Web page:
Three of the parcels that make up Adam Potter’s 11 Bridge Street Limited Liability Company in Sag Harbor — 23 Bridge Street, 12 Rose Street, and 8 Rose Street — hit the real estate market last week, raising the question of whether his plan for a large, mixed-use building there is dead.
Mr. Potter could not be reached for comment, but Hal Zwick and Jeff Sztorc, the Compass Real Estate listing agents for the properties, confirmed they were on the market, and Sag Harbor Mayor Tom Gardella said Friday that Mr. Potter had told him he would be listing them. “He didn’t discuss his plans exactly. He’s considering doing something on a smaller scale with the other lots,” the mayor said.
“They can be purchased individually or all three as an assemblage. The purchaser can come up with their own plan,” Mr. Zwick said.
The three buildings are “contributing” structures in the Sag Harbor Village Historic District, which is listed on the National Register of Historic Places and is comprised of 870 buildings. Demolishing them would have gone against the village code, a point raised at a Dec. 20 meeting of the Sag Harbor Village Planning Board, where Mr. Potter’s most recent set of plans was aired.
“I’m relieved to see we won’t have a battle about taking down houses that should never be taken down,” said Nancy Achenbach, president of the Sag Harbor Historical Society. “I’m just distressed they’re so expensive, because they’d be ideal for affordable housing.” Affordable housing was also on the mind of Bob Plumb, a Sag Harbor trustee, when he texted, “This might represent an opportunity for multi-family use of these structures.” The three buildings are in a high priority area for the village’s sewer expansion project.
Tiffany Scarlato, an attorney representing Mr. Potter, declined to comment last week other than to say, “I know there’s new plans afoot, but I’m not privy to the everyday goings-on.”
“We hope that the relisting of these properties shows he recognized that the plan to remove historic structures was unworkable,” the advocacy group Save Sag Harbor said in a statement. “We trust that prospective buyers of the sites will understand the importance of preserving the historic district.”
Mr. Potter purchased all three sites in the first half of 2021. The property at 8 Rose Street sold for $1.5 million at that time and is now offered for just under $2.1 million; he bought 12 Rose Street for $1.85 million and is now listing it for just under $2.4 million. The 23 Bridge Street property went for $3.75 million in 2021 and is now on the market for $4.25 million.
The building at 11 Bridge Street, formerly occupied by Dodds and Eder, is not on the market. Mr. Zwick said Mr. Potter has a lessee for the next two years “while he evaluates.”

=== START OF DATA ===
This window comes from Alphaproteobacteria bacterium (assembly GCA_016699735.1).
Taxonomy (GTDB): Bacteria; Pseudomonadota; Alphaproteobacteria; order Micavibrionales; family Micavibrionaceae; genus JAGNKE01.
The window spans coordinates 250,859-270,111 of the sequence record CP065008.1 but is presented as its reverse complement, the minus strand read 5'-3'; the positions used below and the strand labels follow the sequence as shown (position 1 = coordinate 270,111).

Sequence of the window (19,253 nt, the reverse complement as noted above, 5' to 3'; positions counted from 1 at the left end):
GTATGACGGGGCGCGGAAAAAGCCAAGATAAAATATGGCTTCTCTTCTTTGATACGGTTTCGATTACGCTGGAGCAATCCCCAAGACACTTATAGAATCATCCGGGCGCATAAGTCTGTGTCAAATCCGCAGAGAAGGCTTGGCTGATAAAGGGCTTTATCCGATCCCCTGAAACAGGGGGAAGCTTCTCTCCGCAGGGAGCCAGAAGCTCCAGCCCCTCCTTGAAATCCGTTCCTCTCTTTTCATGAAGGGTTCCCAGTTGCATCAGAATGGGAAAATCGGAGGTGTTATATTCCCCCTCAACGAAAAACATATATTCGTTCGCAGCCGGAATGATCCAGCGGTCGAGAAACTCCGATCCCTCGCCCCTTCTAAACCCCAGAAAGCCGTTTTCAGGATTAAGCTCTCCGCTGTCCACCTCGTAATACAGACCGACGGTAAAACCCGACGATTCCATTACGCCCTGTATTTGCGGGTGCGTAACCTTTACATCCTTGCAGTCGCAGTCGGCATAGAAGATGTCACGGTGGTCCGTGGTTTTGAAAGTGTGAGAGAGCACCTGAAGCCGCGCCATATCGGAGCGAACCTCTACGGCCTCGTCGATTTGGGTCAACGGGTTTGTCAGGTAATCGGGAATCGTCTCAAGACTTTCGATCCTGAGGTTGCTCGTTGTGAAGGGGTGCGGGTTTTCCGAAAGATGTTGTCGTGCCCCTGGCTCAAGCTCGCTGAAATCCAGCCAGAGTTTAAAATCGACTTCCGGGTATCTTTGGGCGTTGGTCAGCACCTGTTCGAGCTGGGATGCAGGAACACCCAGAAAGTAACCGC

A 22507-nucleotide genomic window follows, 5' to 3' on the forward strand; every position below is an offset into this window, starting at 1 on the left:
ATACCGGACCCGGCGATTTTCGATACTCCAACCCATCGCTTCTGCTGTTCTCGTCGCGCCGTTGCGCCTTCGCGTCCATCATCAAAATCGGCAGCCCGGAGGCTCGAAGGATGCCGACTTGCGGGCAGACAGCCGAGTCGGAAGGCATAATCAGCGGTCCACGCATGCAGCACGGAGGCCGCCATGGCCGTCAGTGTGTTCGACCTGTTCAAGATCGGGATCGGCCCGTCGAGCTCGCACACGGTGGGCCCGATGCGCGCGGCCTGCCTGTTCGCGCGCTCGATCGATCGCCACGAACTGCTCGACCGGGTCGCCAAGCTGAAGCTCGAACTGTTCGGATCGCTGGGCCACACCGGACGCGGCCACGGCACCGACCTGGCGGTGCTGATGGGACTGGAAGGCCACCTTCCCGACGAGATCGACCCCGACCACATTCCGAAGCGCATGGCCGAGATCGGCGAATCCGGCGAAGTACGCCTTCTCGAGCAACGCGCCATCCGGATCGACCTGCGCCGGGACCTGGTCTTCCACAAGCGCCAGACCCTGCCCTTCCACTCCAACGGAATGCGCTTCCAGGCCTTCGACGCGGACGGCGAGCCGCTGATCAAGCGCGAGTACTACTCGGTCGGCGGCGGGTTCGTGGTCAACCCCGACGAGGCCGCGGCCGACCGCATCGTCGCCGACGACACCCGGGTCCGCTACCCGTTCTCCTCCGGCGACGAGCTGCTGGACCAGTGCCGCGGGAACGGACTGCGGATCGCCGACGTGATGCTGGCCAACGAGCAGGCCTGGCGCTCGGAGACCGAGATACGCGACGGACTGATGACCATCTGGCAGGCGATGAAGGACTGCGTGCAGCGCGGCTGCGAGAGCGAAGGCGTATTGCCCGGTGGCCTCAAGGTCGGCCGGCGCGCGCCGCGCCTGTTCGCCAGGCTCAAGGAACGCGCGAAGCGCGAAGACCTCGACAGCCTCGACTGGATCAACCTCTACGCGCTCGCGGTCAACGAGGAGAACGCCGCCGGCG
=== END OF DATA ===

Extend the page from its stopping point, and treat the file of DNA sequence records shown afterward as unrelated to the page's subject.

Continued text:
“Nothing is set in stone,” said Mr. Sztorc, which could serve as a summary of the way Mr. Potter has operated in the village since first becoming the chairman and founder of Friends of the Bay Street Theater in 2020, a nonprofit created to find the theater a permanent home. In October of that year, through the nonprofit, he purchased the Water Street Shops at 22 Long Island Avenue, for just under $13.1 million. In December 2020, he registered his 11 Bridge Street L.L.C., where he would ultimately collect his properties.
In April 2021, Friends of Bay Street unveiled plans for a 299-seat theater at 22 Long Island Avenue, in the process booting 7-Eleven, which had operated at the location for over 30 years. The following summer, only a day after the village changed the zoning code to allow for mixed-use buildings in the office district, Mr. Potter announced his plans to use his 11 Bridge Street L.L.C. properties to build a $70 million, 79-unit housing structure, with over 34,000 square feet of retail space.
Mr. Potter denied that his project was linked to Bay Street. One reason he gave for the huge amount of retail space in his plans was that if the theater ultimately displaced businesses, both at 22 Long Island Avenue and at 2 Main Street, also owned by Mr. Potter and home to the K-Pasa Restaurant and other businesses that would need to relocate.
The 11 Bridge Street L.L.C. plans were not warmly welcomed, despite their promise of some affordable housing. In October 2022, Save Sag Harbor and a group of village residents sued the village, arguing that the law it passed that allowed for such a large-scale development didn’t undergo the proper environmental vetting per the New York State Environmental Quality Review Act. Then, in December, Conifer Realty, the developer Mr. Potter was working with, and the Smith & Henzy Advisory Group, who were to help fund the project with tax credits, pulled out of the project.
A month later, in January 2023, Friends of Bay Street announced that 22 Long Island Avenue was for sale. In April, Save Sag Harbor won its lawsuit against the village, and the State Supreme Court blocked the village’s affordable housing law. Despite the setbacks, in July, the New York State Public Service Commission sided with Mr. Potter, awarding him a lease on the so-called gas-ball parking lot, which he planned to use as parking for his development.
By the end of last summer, he revealed pared back plans for his project, cutting both the housing units and retail space. The new plans included a 299-seat theater in a building referred to as “the Complex,” but Mr. Potter denied it had anything to do with the Bay Street Theater. The price estimate for the project decreased to $30 million. By October, the plans changed again, the theater was nixed, and the Dodds and Eder building was proposed to be rebuilt. In December, he presented those plans to the Sag Harbor Planning Board.
This story has been updated since it was first published.